Lake District Walk
Longsleddale and Kentmere Pike from Sadgill
Walk Route Description
Relatively unfrequented, the Lake District valley of Lonsleddale is a wonderful place to be. As its name suggests, it is a long valley starting from the A6 to the north of Kendal at Garnett Bridge and continuing for five or six miles to Sadgill where vehicular access ends. The valley then continues for a further three miles to the summit of Gatescarth Pass.
The upper reaches of the valley are impressive. After parking on the verges at Sadgill (grid ref. NY 483056) you need to follow the old quarry road between walls as it heads north to Gatescarth Pass. The walled lane climbs gently for most of its length although it does steepen as you climb past Raven Crag. Alongside, the waters of the infant River Sprint cascade through a rocky cleft as they head towards the sea.
The path flattens as you reach Wrengill Quarry and this is a perfect place to rest and enjoy the solitude of this wild corner of the Lake District. Suitably refreshed continue north to the summit of Gatescarth Pass, getting your first sight of Mardale and Haweswater Reservoir.
Turning west the ascent of Harter Fells begins. The climb is interesting without being too exhausting with ever improving views into Mardale and across to High Street and Blea Water. Reaching the summit cairn, constructed from old iron fence posts, you follow the fence as it heads south to Kentmere Pike. The views have changed as has the terrain. To your right is the rocky Nan Bield Pass, backed by Mardale Ill Bell, and you can now trace the ridge from Thornthwaite Beacon over Froswick and Ill Bell to Yoke. This is Lake District walking at its best.
Occasionally boggy, the path to Kentmere Pike is perfect for setting a fast pace and you have soon conquered the second "Wainwright" of the day. Continuing to follow the fence the next objective is Shipman Knotts, which looks rather boring from this line of approach. The forward view dominates the scene with Windermere and the village of Kentmere dominant. Away to your right are the higher fells of the Coniston Massif and the Langdales, and with fine weather the Scafells. For those wanting to see the upper reaches of Longsleddale then a short detour to the cairn perched high on Goat Scar is recommended.
Perched atop the third Wainwright, Shipman Knotts, all that remains is the descent to Sadgill. However this is a wonderful way down, the southern flanks of Shipman Knotts being an array of crags. At times the path is steep and rocky as it follows an interesting downward route to reach the bridle way from Stile End to Sadgill. Turn left and descend to Sadgill.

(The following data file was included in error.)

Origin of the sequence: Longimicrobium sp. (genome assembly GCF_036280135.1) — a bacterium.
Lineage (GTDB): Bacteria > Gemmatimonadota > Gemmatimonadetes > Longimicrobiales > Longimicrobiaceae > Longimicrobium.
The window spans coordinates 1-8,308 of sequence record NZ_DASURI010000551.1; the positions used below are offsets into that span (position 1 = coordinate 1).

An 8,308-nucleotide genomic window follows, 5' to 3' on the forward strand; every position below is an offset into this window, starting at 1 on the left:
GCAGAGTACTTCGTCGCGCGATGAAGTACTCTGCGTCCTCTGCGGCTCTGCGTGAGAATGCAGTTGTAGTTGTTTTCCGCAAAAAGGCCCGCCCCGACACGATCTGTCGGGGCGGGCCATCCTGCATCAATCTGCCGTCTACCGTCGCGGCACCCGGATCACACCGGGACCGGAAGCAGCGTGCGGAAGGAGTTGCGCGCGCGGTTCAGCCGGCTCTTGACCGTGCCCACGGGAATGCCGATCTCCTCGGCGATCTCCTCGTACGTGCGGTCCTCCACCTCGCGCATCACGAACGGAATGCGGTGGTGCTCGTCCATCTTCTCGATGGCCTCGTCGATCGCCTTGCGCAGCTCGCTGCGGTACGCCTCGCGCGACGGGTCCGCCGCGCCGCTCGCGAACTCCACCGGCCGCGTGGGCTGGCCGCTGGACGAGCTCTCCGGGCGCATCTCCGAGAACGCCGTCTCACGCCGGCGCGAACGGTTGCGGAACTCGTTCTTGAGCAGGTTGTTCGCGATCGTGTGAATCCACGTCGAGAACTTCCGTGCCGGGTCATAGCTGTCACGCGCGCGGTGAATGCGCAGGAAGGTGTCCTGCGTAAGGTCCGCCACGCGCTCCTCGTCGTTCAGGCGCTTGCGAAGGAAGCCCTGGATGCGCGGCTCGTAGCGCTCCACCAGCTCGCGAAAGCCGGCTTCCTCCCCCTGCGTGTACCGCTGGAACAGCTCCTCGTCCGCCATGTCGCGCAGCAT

In retrospect this is a fine walk. Despite visiting three summits the going is never tough and for those wanting to make their first real mountain excursion in the Far Eastern Fells it is a perfect choice. Finally bear in mind that parking at Sadgill is limited and there are no refreshments in the immediate area.
Please maintain social distancing - keep at least 2 metres away from other walkers.
|Ordnance Survey Explorer OL7||Sheet Map||1:25k||BUY|
|Anquet OS Explorer OL7||Digital Map||1:25k||BUY|
|Ordnance Survey Landranger 90||Sheet Map||1:50k||BUY|
|Anquet OS Landranger 90||Digital Map||1:50k||BUY|
It is recommended you take a map. The preferred scale is 1:25k.
GPS files - right click or option-click the button and choose "Save As..." to download this file.
Recommended Books & eBooks
Walking the Lake District Fells - Buttermere
Part of the Walking the Lake District Fells series, this guidebook covers a wide range of routes to 32 Lakeland summits that can be climbed from the Buttermere, Lorton and Newlands valleys, with highlights including Haystacks, High Stile, Grasmoor and the fells of the Coledale Round. Suggestions for longer ridge routes are also included.
Walking the Lake District Fells - Wasdale
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